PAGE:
Saturday, October 17, 2009

Day 63 - Yes, but have you got the HEART?

If you have never participated in a Start! HeartWalk, you are missing something wonderful and worthwhile. What a great way to start the day and put our hearts "in the right place." Today's event to benefit the American Heart Association was attended in equal parts by students, MSU staff and local residents. As usual, the annual 5k walk attracted a record crowd. It raised just over $66,000 toward an intended goal of $90,000. Surely, this fund-raising shortfall is simply a sign of the economic times. Also, donations are still being accepted!

As the program began this morning, I was shocked to learn that 30% of annual deaths in Calloway County, Kentucky (where I live), are directly attributable to heart disease and stroke. That's a huge number of families affected. I couldn't help but wonder if this county matches or exceeds the national average. I'm guessing this could be higher given the number of thriving fast-food restaurants in town.

Bottom line? You-I-We have all got to start moving more and continue to be active if we care about our hearts and longevity.
Events like the HeartWalk are really beneficial for a non-traditional student, like me, and for the entire community. It's so much easier to get excited about walking three miles when you're with a large group. Today's walkers generated a great energy. I loved sharing in it, and those three miles were infinitely easier and more enjoyable than the 2.5 I do on a gym treadmill three times a week.

The morning's unusually cold temperatures forced the event organizers to move the walk inside the MSU Regional Special Events Center (RSEC) on the track, and sort of last minute. This worked out beautifully. Most of us wore extra layers thinking we would be freezing walking across campus, and we were all too happy to peel off a layer or two and bask in the warmth, and enjoy the invigorating music and camaraderie happening inside.

About 330 of us from Murray and surrounding communities were willing to brave the cold and walk today - some for a mile; most for three miles. We did it for ourselves, our loved ones, those we've lost to heart disease and all those surviving it. I walked in honor of my mom, who suffered a stroke five month ago. Seeing her struggle and suffering has me wishing I could have done something, anything to help her avoid this traumatic event. I wouldn't wish it on my worst enemy. No doubt, this has also motivated me to take better care of myself.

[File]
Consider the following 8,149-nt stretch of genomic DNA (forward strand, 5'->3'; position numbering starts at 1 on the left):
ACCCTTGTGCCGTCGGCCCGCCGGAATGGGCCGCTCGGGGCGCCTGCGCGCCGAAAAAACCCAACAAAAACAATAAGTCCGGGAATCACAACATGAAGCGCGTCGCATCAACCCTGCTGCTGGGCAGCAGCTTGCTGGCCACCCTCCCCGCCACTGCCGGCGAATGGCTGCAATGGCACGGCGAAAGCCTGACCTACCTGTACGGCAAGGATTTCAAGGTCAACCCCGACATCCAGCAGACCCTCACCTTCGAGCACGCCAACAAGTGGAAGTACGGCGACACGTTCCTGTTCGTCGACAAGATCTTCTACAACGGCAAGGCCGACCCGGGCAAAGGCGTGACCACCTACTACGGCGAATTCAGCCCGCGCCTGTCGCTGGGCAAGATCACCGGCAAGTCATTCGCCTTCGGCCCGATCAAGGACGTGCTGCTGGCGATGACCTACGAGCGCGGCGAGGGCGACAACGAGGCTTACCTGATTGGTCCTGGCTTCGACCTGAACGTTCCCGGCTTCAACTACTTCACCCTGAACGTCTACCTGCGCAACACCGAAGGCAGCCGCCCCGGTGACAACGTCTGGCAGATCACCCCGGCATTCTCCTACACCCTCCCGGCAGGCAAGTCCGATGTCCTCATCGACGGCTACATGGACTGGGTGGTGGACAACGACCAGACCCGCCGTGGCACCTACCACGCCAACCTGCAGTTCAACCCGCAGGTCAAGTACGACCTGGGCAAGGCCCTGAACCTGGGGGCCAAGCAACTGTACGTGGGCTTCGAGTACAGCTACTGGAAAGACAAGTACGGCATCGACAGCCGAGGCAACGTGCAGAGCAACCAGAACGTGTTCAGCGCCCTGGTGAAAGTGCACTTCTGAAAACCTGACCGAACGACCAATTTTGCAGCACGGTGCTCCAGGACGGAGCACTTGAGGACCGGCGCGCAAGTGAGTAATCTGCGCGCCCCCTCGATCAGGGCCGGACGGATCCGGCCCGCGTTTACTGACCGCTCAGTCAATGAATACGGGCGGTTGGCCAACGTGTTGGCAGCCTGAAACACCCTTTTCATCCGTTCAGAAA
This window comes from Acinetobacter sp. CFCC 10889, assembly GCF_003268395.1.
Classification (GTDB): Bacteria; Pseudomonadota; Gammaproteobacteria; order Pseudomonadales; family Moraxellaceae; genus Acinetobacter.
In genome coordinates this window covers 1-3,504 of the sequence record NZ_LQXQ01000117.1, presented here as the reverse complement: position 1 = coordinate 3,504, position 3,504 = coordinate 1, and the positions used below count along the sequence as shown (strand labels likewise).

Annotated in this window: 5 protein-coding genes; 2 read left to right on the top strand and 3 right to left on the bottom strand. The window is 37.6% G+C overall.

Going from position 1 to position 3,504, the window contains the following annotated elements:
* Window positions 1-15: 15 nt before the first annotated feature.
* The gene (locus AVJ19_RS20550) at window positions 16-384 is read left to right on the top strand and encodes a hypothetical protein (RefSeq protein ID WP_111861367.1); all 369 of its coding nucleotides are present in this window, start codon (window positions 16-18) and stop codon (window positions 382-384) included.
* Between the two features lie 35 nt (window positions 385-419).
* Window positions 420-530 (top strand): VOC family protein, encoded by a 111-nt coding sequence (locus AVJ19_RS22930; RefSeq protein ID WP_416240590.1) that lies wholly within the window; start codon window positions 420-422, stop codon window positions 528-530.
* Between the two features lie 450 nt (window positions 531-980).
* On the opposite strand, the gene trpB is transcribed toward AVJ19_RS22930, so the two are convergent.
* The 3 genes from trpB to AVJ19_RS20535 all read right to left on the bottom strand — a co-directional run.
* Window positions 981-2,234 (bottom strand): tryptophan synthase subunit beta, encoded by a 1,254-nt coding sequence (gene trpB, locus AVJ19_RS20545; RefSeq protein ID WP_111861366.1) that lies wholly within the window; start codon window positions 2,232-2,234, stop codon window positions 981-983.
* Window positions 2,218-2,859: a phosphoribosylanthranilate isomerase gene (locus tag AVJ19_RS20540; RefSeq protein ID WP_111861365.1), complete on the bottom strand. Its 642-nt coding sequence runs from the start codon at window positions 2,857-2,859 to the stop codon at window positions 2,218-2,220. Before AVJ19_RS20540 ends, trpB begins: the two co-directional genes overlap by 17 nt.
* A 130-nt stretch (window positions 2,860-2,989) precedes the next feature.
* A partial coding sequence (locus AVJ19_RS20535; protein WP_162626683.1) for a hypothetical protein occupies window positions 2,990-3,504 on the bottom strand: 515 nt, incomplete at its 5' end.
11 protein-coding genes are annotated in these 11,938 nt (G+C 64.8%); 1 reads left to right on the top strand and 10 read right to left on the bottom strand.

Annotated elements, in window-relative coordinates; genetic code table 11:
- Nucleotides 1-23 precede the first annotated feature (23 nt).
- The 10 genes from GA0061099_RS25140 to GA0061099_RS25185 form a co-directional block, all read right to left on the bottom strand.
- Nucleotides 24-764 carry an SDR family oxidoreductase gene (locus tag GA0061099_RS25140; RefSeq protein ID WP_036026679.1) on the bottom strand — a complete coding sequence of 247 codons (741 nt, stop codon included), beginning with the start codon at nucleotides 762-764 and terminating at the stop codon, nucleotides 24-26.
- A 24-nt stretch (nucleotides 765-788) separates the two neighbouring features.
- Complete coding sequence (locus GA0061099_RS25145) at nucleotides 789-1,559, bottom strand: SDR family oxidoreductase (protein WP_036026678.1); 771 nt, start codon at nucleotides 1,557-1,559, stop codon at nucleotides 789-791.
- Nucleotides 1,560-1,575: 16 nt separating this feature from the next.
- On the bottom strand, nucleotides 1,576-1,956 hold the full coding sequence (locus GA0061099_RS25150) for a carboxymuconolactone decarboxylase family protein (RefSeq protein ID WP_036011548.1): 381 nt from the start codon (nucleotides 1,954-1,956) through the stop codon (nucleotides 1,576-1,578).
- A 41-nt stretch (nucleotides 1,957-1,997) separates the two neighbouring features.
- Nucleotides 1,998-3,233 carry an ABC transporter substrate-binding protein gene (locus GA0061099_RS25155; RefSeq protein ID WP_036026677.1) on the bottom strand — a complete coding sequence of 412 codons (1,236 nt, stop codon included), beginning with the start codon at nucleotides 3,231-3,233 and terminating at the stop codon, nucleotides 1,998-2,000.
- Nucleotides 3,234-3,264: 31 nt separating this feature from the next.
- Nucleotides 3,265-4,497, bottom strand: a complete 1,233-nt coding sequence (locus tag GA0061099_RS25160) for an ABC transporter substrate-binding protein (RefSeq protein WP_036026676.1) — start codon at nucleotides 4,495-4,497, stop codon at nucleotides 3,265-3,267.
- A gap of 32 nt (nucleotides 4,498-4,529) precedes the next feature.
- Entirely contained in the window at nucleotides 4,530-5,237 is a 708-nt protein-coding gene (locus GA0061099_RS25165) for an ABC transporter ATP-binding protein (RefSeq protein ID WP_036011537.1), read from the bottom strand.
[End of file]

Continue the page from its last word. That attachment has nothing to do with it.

As the baby boom generation ages up, the American health care crisis gets worse. Let's face it. Some of our poor choices are to blame here. There's no accusing or excusing. This is how our culture has changed over the past 50 years. It has seen us become an America that is predominantly overweight, out of shape and decidedly un-heart healthy. Corporate greed is not the only villain in the current crisis. Far too many of us are in poor shape, at least in part, due to our more sedentary lifestyles and the consumption of too much high-fat food.
We can help one another. (We are all in this together, after all.) I'm convinced that each of us has something to contribute to help in the healing of this country and of our fellow man.

Preventative care is a key factor. This means starting with ourselves, individually. It is strengthened when parents start to set better examples for children. For example, have you had an annual well-care check up this year? Do you know your cholesterol and blood pressure levels? Do you participate in regular aerobic exercise? And, let's not forget that 50 million of us - friends, family and neighbors included - don't have any health insurance at the moment. For those (like me) who can't afford regular doctor visits, there are thousands of free clinics operating in the United States. Murray, KY has one of the very best of them - Angel's Clinic - which serves uninsured working residents and anyone looking for work - for free. To find a free clinic in your area, visit:

Heart disease, diabetes and childhood obesity are on the increase. It's time for each of us to take control of our health - and our hearts. The best steps to take are so basic: 1) eat a healthy, balanced diet, and 2) get regular exercise. Sounds simple, but we all know it's not. It can be tough. At 50, it's harder than ever for me. But, I keep working at it. I participate as often as possible in these sponsored fitness events because it helps to keep me motivated. The harder it gets, the harder you have to work.

Heart disease is the nation's number one killer. My hat is off to the business and community leaders of Murray and the MSU particpants and organizers of theCalloway County's Start! HeartWalk 2009. Spending time with survivors of heart disease and families who have lost precious members helps make us all more aware. I hope you are motivated to take charge of your heart health (and your family's). Have some fun while you're at it. Walk, run, bike, jog, row, swim, play, hike, climb...whatever ...just do something to keep that heart beating strong!

To make a donation to the Start! HeartWalk or the American Heart Association, copy and paste this URL into your web browser:

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